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  1. Video game tutorials allow players to gain mastery over game skills and mechanics. To hone players’ skills, it is beneficial from practicing in environments that promote individ- ual player skill sets. However, automatically generating environ- ments which are mechanically similar to one-another is a non- trivial problem. This paper presents a level generation method for Super Mario by stitching together pre-generated “scenes” that contain specific mechanics, using mechanic-sequences from agent playthroughs as input specifications. Given a sequence of mechanics, the proposed system uses an FI-2Pop algorithm and a corpus of scenes to perform automated level authoring. The proposed system outputs levels that can be beaten using a similar mechanical sequence to the target mechanic sequence but with a different playthrough experience. We compare the proposed system to a greedy method that selects scenes that maximize the number of matched mechanics. Unlike the greedy approach, the proposed system is able to maximize the number of matched mechanics while reducing emergent mechanics using the stitching process.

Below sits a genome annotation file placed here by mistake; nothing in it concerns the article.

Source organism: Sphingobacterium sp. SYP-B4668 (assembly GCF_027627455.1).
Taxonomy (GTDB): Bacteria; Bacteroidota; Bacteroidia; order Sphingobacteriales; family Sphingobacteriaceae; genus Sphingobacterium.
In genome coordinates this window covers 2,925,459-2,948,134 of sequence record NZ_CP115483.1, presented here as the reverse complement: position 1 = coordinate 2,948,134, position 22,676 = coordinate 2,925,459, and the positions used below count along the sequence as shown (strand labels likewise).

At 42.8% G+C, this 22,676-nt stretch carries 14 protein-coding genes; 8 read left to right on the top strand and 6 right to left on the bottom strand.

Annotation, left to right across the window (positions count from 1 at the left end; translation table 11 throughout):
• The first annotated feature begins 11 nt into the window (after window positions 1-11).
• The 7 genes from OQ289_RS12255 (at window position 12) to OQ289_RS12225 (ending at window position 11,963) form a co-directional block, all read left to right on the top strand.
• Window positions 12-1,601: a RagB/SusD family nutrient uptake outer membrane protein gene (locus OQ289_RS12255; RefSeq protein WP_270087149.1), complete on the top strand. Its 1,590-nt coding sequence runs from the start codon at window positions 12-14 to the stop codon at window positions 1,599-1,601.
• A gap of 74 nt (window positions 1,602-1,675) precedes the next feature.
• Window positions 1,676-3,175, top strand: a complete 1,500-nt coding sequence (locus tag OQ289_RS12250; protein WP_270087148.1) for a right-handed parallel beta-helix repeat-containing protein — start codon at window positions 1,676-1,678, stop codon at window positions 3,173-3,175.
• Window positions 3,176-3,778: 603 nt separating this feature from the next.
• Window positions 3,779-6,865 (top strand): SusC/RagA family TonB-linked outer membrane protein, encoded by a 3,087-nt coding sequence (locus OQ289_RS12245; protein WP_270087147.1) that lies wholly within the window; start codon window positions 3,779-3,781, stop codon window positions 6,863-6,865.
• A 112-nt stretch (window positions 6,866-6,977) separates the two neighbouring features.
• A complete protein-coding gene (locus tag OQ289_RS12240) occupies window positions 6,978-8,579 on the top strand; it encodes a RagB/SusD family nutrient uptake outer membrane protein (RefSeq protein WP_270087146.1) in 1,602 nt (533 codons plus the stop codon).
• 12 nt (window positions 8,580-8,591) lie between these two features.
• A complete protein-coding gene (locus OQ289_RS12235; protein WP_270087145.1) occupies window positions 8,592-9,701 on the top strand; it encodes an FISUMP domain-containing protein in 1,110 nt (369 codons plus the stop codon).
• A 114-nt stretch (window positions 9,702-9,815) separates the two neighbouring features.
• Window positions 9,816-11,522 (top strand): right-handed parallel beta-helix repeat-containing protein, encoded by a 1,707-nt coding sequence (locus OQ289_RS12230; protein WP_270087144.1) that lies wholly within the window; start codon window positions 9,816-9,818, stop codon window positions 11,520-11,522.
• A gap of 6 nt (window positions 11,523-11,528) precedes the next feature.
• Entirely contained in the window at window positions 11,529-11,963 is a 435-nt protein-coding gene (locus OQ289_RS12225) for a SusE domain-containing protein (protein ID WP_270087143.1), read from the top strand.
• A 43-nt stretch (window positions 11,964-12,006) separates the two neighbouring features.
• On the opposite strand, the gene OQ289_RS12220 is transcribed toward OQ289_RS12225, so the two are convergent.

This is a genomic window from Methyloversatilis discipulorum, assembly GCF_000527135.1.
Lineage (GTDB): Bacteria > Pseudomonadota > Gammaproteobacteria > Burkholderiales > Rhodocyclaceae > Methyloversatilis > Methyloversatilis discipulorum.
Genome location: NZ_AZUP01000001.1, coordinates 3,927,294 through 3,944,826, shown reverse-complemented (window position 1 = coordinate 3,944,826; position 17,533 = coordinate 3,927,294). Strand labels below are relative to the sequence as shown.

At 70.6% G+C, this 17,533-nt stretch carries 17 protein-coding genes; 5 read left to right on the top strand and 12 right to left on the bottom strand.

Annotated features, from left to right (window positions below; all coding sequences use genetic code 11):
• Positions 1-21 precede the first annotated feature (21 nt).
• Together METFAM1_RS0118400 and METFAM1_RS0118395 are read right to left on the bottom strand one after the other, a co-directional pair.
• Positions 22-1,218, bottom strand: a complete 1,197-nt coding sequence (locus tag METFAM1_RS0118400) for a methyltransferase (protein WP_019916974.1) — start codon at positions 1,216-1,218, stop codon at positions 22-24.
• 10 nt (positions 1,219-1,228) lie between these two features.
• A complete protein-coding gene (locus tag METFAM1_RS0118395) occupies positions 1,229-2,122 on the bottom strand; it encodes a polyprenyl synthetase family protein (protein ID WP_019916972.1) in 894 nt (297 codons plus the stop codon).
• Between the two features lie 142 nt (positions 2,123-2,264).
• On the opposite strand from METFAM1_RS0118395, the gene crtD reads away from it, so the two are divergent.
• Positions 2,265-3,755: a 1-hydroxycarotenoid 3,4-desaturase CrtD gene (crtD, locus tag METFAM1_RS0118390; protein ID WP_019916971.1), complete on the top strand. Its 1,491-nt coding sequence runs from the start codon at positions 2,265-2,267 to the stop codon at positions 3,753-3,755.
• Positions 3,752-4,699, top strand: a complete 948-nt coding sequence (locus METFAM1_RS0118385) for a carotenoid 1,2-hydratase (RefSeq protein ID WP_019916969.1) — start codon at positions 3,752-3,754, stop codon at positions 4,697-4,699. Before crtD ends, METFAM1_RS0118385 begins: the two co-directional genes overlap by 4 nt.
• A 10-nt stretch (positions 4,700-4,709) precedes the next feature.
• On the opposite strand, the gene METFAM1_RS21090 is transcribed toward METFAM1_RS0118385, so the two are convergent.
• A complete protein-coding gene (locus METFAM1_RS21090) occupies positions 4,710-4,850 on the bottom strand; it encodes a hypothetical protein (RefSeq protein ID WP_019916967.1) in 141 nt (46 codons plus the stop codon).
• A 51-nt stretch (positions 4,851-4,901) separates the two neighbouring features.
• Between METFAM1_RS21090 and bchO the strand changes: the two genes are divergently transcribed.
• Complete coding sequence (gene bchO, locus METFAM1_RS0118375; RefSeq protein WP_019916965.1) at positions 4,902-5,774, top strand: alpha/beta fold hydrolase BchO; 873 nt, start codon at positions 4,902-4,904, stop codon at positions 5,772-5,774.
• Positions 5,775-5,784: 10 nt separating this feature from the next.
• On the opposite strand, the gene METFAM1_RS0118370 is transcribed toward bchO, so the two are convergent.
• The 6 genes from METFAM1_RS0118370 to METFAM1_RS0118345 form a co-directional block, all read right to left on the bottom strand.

2. In this paper, we explore the possibility of search-based agents in games with resource-intensive forward models. We implemented a player agent in the Pommerman framework and put it against the baseline agent to measure its performance. We implemented a heuristic agent and improved it by enabling depth-limited tree search in specific gameplay moments. We also compared different node selection methods during depth-limited tree search. Our result shows that depth-limited tree search is still viable when presented with inefficient forward models and exploitation-driven selection method is the most efficient in this specific domain.